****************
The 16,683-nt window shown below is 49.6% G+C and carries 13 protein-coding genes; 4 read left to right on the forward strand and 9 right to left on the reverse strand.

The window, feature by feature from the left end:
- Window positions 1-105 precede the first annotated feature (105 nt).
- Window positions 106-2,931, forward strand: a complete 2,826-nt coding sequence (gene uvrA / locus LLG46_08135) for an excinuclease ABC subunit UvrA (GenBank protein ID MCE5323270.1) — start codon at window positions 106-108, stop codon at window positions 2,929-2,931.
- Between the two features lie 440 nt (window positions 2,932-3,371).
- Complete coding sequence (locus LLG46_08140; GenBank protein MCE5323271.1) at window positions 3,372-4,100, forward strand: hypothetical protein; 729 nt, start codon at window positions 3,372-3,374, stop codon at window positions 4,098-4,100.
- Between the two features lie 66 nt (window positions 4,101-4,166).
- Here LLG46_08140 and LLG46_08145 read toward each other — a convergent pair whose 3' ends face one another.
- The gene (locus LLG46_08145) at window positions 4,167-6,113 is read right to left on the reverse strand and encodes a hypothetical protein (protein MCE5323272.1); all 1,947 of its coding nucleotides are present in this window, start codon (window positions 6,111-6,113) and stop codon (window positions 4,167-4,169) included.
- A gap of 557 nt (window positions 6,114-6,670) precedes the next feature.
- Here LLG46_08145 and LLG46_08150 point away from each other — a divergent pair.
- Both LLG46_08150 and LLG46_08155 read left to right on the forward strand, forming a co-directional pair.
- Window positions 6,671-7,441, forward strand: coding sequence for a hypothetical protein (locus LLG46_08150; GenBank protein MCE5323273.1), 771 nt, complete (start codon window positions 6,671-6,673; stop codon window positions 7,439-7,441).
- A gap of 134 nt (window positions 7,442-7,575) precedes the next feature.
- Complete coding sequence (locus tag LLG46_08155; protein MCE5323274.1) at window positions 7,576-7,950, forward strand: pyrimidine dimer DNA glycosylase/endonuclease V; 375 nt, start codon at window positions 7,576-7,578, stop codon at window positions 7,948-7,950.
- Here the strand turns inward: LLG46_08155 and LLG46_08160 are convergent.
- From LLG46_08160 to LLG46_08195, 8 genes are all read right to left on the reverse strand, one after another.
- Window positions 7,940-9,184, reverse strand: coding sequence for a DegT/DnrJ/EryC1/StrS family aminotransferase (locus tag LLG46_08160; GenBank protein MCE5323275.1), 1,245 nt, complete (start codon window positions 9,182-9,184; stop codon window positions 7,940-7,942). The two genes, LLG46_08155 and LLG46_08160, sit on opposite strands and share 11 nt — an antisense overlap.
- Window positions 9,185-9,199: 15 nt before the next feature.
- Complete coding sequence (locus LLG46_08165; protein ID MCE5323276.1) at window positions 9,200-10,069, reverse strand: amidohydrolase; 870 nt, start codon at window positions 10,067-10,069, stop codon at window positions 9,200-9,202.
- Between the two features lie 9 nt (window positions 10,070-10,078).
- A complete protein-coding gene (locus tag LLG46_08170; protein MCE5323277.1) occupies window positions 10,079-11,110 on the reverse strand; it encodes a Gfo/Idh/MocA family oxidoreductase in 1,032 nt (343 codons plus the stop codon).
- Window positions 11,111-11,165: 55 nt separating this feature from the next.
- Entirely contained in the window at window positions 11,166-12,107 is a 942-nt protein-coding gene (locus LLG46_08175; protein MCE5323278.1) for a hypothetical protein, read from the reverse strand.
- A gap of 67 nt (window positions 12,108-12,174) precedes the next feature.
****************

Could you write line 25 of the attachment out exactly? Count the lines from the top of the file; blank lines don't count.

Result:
- A gap of 67 nt (window positions 12,108-12,174) precedes the next feature.